Contrary to the plaintiffs contention, Hurst's proposed judicial estoppel defense based on its failure to schedule its current claims against her in its third bankruptcy proceeding was not palpably insufficient or patently devoid of merit. The doctrine of judicial estoppel precludes a party from taking a position in one legal proceeding which is contrary to that which it took in a prior proceeding, simply because its interests have changed (see Davis v Citibank, N.A., 116 A.D.3d 819, 820; Festinger v Edrich, 32 A.D.3d 412, 413). "The twin purposes of the doctrine are to protect the integrity of the judicial process and 'to protect judicial integrity by avoiding the risk of inconsistent results in two proceedings'" (Davis v Citibank, N.A., 116 A.D.3d at 821, quoting Bates v Long Is. R.R. Co., 997 F.2d 1028, 1038 [2d Cir] [citation omitted]). "[T]he integrity of the bankruptcy system depends on full and honest disclosure by debtors of all of their assets" (Rosenshein v Kleban, 918 F.Supp 98, 104 [SD NY]). By failing to list causes of action on bankruptcy schedules of assets, the debtor represents that it has no such claims (see Crawford v Franklin Credit Mgt. Corp., 758 F.3d 473, 486 [2d Cir]). Thus, the doctrine of judicial estoppel may bar a party from pursuing claims which were not listed in a previous bankruptcy proceeding (see B.N. Realty Assoc. v Lichtenstein, 21 A.D.3d 793, 798; McIntosh Bldrs. v Ball, 264 A.D.2d 869, 870; Cafferty v Thompson, 223 A.D.2d 99, 102).

         For the doctrine to apply, there must be "a final determination in the bankruptcy proceeding endorsing the party's inconsistent position concerning his or her assets" (Koch v National Basketball Assn., 245 A.D.2d 230, 231). However, a discharge from bankruptcy is not required for the application of the doctrine. "The bankruptcy court may 'accept' the debtor's assertions by relying on the debtor's nondisclosure of potential claims in many other ways" (Hamilton v State Farm Fire & Cas. Co., 270 F.3d 778, 784 [9th Cir]; see In re Coastal Plains, Inc., 179 F.3d 197, 210 [5th Cir]).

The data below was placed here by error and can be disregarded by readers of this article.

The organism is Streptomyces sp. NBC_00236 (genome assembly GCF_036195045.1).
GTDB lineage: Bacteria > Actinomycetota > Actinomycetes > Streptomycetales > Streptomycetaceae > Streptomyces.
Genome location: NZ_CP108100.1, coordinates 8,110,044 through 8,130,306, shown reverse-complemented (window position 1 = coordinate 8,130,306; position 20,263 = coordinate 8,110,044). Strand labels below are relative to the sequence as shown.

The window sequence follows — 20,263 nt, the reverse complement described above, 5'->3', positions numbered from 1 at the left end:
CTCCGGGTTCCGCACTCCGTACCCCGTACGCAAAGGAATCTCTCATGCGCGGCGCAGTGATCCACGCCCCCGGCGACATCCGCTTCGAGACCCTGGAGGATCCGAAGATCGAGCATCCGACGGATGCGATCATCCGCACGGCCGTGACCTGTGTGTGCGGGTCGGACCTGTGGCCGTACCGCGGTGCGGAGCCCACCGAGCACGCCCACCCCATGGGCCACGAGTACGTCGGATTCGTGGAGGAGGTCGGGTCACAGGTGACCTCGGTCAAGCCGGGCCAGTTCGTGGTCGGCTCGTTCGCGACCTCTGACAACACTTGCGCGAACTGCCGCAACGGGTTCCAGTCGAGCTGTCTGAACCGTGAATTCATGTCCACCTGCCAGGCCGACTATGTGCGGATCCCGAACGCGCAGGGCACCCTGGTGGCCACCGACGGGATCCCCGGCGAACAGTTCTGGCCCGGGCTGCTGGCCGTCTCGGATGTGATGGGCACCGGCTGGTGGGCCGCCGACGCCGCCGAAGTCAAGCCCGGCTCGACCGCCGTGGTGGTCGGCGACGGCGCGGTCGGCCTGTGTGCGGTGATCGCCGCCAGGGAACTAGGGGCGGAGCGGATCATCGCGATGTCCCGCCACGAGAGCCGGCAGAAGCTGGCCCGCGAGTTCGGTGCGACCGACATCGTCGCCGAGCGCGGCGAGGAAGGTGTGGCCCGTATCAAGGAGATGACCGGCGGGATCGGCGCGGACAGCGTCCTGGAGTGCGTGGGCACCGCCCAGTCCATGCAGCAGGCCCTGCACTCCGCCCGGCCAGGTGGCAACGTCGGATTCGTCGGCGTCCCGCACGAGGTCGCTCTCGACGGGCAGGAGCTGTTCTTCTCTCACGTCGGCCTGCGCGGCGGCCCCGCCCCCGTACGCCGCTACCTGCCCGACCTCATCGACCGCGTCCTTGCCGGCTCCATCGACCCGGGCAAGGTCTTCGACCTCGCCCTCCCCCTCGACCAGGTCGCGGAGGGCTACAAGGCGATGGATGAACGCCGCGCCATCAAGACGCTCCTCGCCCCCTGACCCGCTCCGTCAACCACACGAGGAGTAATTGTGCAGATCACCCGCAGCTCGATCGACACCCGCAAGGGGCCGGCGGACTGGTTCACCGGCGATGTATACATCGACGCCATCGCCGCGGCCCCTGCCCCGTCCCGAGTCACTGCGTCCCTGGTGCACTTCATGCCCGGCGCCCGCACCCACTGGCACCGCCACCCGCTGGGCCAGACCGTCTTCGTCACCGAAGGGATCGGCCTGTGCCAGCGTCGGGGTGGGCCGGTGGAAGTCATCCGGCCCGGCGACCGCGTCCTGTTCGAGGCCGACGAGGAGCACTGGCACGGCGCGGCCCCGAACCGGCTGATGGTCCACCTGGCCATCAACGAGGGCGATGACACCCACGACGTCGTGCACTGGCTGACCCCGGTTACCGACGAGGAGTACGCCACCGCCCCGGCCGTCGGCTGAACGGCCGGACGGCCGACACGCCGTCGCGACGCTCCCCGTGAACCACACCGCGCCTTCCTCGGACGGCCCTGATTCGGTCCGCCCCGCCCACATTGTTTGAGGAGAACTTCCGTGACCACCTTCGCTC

Here, in dismissing the plaintiff s third bankruptcy proceeding, the bankruptcy court expressly relied upon the plaintiffs representation in its asset schedules that it had no assets other than the real property (see USC § 1112[b]; In re Preferred Door Co., 990 F.2d 547, 549 [10th Cir]; In re Babayoff, 445 BR 64, 81-82 [ED NY]). Accordingly, the bankruptcy court accepted and endorsed the plaintiffs characterization of its assets, and the Supreme Court properly determined that judicial estoppel barred the plaintiff from now maintaining the undisclosed claims (see In re Coastal Plains, Inc., 179 F.3d at 210; cf. Davis v Citibank, N.A., 116 A.D.3d at 821; Crawford v Franklin Credit Mgt., Corp., 758 F.3d at 486).

         The plaintiff further contends that leave to amend the answer should have been denied because Hurst's delay in asserting the defense would prejudice it due to the expiration of the statute of limitations for a legal malpractice cause of action against its subsequent bankruptcy attorneys who failed to list the claims against Hurst in the bankruptcy schedules. However, the plaintiff asserted a timely legal malpractice cause of action against the subsequent bankruptcy attorneys, which was dismissed because the plaintiff was dissolved by the Secretary of State for failure to pay franchise taxes, and the plaintiff lacked the capacity to enforce obligations arising out of the representation until it secured retroactive de jure status by payment of delinquent franchise taxes (see Moran Enters., Inc. v Hurst, 66 A.D.3d at 976). Thus, the plaintiffs loss of any claims against those attorneys was due to its own failure to pay the delinquent franchise taxes and to timely recommence the action ...


Buy This Entire Record For $7.95

Download the entire decision to receive the complete text, official citation,
docket number, dissents and concurrences, and footnotes for this case.

Learn more about what you receive with purchase of this case.